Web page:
Dr. McCarthy and the Spine Center team are dedicated to the discovery of new ways to diagnose and treat spinal injuries and disorders. The Spine Center team is engaged in clinical studies testing the effectiveness and safety of new devices and procedures in addition to studies that seek to expand the scientific and medical knowledge of existing procedures. Patients at the Spine Center have the opportunity to contribute to our research process by participating in one of our clinical trials. Please see below for more information on our currently available studies. Forms in this section require Adobe Reader.
Frequently asked questions about Clinical Research
What is a clinical research study?
Also called a clinical trial, a clinical research study is a scientific study of a medical treatment. Research studies can evaluate new medical treatments, such as new drugs or procedures, or they can be used to learn more about the effectiveness of existing treatments. Data is collected before, during and after treatment to evaluate patients’ experiences and results. Once this data is analyzed, it can be published and shared with the clinical community. Clinical research results are very important for guiding and advancing clinical care. For studies involving investigational treatments, the results are used to gain FDA approval and ultimately reimbursement from insurance companies. For studies involving existing treatments, the results help guide physicians’ recommendations to patients and, with enough studies, establish standard of care treatments.
What types of clinical research studies are being conducted at the Spine Center?
Some of the studies we are conducting at the Spine Center are sponsored, multi-center, post-market device studies. This means we are evaluating surgical devices that are FDA approved and used by surgeons throughout the US. One type of post-market study seeks to determine if the device being studied is comparable or better than a similar device and surgical procedure. Patients in this type of study will be randomized to receive one of two comparable surgical devices. In another type of post-market study, all patients receive the same surgery. These studies evaluate efficacy based on patient improvement only. Both types of studies are used to advance the clinical knowledge of existing spine surgeries.
We are also involved in some in-house research. In-house studies are not sponsored; they are conducted to evaluate patient outcomes after surgery or other treatment at the Spine Center. These studies provide us with real results and statistics from our patient population that can be used in clinical decision making.
All studies conducted at the Spine Center are approved by the Western Institutional Review Board. This is a central IRB that reviews and monitors research studies. They provide guidelines for research sites to follow and ensure the protection of all research participants.
What is required of a patient in a research study?
Before a patient can be enrolled in a research study, he/she must sign an Informed Consent. This is a study specific consent form that the research staff will review with you. The Consent form is a great resource with patient oriented details about the study and all study procedures.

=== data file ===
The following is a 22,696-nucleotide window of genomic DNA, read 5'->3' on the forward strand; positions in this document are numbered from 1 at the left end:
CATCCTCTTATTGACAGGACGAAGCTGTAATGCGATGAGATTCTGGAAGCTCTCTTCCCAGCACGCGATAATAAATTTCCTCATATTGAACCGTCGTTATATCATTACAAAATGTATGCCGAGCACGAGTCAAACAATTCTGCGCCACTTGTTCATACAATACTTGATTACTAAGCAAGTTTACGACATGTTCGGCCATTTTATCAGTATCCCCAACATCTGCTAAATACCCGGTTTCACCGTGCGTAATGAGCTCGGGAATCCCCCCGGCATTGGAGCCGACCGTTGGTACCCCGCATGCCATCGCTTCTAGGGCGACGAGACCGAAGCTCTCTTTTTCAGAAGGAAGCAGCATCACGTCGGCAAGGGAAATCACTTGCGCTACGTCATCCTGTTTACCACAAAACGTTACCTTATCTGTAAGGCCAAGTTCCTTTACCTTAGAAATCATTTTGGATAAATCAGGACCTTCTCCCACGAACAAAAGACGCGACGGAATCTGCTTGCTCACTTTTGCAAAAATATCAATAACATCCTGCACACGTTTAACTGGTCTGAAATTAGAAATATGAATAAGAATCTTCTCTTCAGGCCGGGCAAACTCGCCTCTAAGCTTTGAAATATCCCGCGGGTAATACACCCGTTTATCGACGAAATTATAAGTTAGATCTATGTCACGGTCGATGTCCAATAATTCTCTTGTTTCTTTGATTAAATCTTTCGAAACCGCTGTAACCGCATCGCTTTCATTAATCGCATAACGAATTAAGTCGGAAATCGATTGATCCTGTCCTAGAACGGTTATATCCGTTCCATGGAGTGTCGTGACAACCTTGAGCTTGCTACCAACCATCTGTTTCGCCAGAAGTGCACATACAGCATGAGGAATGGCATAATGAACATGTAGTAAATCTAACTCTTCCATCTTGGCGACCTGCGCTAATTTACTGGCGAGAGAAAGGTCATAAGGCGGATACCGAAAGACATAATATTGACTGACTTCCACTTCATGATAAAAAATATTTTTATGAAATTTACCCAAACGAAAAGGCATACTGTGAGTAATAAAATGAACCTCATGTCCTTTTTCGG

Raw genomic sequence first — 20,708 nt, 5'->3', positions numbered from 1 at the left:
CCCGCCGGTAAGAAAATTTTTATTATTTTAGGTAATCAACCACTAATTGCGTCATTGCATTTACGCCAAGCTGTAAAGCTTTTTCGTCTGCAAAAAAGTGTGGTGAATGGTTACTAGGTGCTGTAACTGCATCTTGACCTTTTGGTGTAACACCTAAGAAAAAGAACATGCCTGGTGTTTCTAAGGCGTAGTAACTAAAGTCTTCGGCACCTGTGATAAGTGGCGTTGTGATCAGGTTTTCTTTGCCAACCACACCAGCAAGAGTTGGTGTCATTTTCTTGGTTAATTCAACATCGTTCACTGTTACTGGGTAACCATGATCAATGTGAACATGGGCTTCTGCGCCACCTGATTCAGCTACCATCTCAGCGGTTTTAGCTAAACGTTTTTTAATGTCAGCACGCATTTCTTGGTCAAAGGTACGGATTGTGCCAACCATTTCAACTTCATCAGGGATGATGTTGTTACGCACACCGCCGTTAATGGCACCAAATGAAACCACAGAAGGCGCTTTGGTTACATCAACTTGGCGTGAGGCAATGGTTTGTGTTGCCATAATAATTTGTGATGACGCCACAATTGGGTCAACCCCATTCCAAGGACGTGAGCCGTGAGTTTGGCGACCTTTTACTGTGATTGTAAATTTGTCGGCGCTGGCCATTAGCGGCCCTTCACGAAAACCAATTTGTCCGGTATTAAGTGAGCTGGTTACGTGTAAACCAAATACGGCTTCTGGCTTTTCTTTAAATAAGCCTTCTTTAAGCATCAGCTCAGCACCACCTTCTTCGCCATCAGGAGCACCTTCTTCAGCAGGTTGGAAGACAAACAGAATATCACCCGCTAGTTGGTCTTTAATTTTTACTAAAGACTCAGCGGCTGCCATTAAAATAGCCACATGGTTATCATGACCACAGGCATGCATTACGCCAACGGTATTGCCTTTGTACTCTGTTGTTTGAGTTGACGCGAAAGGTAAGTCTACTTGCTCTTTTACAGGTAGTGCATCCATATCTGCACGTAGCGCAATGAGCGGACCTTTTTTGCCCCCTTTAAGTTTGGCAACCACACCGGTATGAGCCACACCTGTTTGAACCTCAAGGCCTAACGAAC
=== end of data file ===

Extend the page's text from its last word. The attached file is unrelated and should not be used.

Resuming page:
After a patient has consented to participate in a study, he/she will be asked to attend pre-operative and post-operative office visits (similar to standard care), get x-rays and/or MRIs, and fill out questionnaires about pain and function. All sponsored studies offer compensation for patients fully participating in study visits. Our current studies offer up to $600 if you complete all the study visits. The sponsor company will also pay for all study specific tests or treatments that are not covered by your insurance company.
Why should I participate?
In addition to financial compensation for study visits, patients involved in a research study at the Spine Center receive the same support, care and the same surgical options that they would outside of the study. The study staff is an added resource; we are available to address any questions or concerns and coordinate all study activities. We carefully monitor research participants before and after surgery. Would you like to contribute to advancing treatments for spine care? Learn more about the current research studies at the Spine Center below.
BMAC Disc Study
If you suffer from degenerative disc disease (DDD) of the lumbar spine, the BMAC Disc Study may help.
Introducing the BMAC Disc Study – a single injection of Bone Marrow Aspirate Concentrate (BMAC) into the degenerative disc. BMAC contains growth factors and stem cells that may promote healing in your damaged disc. To see if you may qualify for this study, talk to your doctor.
We invite those 18 to 60 years old with single-level degenerative disc disease to see if they may qualify for the BMAC Disc Study. The purpose of this clinical research study is to evaluate the safety and effectiveness of a single BMAC injection for painful, single-level DDD of the lumbar spine.
You may be eligible to participate if you:
- Are between 18 and 60 years old
- Have been diagnosed with single level DDD of the lumbar spine.
- Are willing and able to actively participate in a strict rehabilitation protocol and follow-up program
There are additional eligibility requirements that the study doctor can explain to you.